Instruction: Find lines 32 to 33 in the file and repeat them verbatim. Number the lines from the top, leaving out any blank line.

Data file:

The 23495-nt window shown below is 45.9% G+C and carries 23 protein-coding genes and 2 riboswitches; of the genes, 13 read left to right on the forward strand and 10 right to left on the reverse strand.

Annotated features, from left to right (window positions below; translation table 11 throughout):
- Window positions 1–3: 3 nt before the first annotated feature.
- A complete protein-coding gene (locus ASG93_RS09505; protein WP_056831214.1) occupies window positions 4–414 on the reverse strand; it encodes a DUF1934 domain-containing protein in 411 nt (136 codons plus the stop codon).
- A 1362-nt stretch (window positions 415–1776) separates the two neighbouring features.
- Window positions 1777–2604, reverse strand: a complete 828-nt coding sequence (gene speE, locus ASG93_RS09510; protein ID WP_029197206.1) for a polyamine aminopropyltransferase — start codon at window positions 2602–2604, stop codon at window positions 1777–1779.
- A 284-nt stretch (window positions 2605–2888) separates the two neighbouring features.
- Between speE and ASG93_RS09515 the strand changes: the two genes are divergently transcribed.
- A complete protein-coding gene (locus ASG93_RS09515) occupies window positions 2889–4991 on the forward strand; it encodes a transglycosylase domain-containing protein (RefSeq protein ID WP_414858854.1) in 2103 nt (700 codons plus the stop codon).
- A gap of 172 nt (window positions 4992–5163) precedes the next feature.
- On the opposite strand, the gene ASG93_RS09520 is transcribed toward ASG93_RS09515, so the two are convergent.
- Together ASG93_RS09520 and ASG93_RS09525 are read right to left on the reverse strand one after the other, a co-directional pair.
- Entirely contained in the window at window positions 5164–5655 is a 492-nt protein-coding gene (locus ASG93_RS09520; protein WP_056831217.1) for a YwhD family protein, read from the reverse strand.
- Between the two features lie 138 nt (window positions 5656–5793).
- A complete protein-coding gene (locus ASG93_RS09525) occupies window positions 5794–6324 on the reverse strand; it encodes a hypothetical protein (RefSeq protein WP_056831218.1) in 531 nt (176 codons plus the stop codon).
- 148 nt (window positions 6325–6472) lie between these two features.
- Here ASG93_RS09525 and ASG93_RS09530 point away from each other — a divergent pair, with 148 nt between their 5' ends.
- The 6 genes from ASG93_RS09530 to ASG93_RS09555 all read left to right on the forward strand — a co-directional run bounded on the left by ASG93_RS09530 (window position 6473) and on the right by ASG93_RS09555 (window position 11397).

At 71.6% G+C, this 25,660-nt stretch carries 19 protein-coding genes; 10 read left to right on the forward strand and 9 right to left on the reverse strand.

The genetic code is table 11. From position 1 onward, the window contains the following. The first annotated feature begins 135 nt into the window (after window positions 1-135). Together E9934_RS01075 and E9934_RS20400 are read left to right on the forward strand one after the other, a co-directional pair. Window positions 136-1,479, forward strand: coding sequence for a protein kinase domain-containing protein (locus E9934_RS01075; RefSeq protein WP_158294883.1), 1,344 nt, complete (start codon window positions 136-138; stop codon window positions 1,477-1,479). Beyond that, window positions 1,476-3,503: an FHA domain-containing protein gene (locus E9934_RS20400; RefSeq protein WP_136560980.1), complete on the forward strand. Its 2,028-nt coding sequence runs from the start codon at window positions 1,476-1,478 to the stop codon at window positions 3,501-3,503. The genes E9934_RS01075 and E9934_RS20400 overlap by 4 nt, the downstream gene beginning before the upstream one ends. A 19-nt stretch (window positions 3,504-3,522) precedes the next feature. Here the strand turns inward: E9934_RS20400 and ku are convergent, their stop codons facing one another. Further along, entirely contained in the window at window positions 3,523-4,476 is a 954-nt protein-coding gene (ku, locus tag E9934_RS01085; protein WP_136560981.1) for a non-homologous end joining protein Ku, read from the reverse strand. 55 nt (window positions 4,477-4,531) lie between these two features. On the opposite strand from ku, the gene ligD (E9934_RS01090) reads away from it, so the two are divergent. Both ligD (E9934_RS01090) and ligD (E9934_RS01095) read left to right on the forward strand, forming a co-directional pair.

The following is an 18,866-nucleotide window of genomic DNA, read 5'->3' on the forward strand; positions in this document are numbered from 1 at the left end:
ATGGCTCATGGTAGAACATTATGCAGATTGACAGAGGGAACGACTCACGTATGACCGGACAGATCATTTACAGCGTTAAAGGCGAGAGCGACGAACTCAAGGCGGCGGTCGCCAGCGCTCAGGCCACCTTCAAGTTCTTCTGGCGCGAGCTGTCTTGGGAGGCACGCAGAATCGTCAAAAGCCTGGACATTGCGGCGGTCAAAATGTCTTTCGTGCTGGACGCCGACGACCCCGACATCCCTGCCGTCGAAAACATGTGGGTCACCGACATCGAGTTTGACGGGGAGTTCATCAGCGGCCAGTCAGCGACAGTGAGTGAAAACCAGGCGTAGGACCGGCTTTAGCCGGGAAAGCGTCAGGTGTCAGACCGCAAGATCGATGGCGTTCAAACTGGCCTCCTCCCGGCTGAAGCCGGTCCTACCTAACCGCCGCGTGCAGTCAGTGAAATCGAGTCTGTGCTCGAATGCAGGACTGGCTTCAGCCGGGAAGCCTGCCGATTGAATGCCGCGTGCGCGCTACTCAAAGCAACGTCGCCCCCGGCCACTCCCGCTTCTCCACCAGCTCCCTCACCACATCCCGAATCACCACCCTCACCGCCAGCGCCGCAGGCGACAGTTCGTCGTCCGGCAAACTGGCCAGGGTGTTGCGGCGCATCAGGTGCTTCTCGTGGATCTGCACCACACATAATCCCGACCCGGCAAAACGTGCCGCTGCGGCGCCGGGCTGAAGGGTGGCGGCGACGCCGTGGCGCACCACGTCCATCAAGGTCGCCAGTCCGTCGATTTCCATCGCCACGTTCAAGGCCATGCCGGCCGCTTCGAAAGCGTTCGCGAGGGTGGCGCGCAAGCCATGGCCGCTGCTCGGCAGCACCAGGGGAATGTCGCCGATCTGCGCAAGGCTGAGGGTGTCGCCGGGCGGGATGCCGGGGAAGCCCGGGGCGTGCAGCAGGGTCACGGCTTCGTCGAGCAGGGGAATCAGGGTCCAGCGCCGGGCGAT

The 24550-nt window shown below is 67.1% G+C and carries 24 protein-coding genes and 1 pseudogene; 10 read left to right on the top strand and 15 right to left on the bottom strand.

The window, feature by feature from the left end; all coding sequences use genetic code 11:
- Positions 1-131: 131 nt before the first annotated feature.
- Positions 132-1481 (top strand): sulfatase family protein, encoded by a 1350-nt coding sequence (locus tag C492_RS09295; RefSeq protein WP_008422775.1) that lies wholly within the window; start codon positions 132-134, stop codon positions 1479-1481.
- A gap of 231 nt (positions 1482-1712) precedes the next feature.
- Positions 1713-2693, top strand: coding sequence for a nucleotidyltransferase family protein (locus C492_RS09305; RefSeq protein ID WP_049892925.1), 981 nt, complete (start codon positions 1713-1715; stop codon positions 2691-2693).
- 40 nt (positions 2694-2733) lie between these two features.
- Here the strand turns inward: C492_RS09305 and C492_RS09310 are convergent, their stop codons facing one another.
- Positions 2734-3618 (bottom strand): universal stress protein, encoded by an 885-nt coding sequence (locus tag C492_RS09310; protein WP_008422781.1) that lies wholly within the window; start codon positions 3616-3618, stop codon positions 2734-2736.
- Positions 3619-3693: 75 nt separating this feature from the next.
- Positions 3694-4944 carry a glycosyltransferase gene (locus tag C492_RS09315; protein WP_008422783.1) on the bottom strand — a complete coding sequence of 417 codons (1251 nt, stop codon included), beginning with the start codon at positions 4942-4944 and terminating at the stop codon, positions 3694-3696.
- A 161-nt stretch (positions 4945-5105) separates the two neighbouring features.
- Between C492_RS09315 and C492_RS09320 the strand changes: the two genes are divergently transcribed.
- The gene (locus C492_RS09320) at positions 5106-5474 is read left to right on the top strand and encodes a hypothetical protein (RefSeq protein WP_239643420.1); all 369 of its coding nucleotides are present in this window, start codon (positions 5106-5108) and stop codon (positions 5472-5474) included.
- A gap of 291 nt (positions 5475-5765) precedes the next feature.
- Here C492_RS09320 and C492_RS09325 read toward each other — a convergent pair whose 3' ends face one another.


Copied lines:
- Positions 3619-3693: 75 nt separating this feature from the next.
- Positions 3694-4944 carry a glycosyltransferase gene (locus tag C492_RS09315; protein WP_008422783.1) on the bottom strand — a complete coding sequence of 417 codons (1251 nt, stop codon included), beginning with the start codon at positions 4942-4944 and terminating at the stop codon, positions 3694-3696.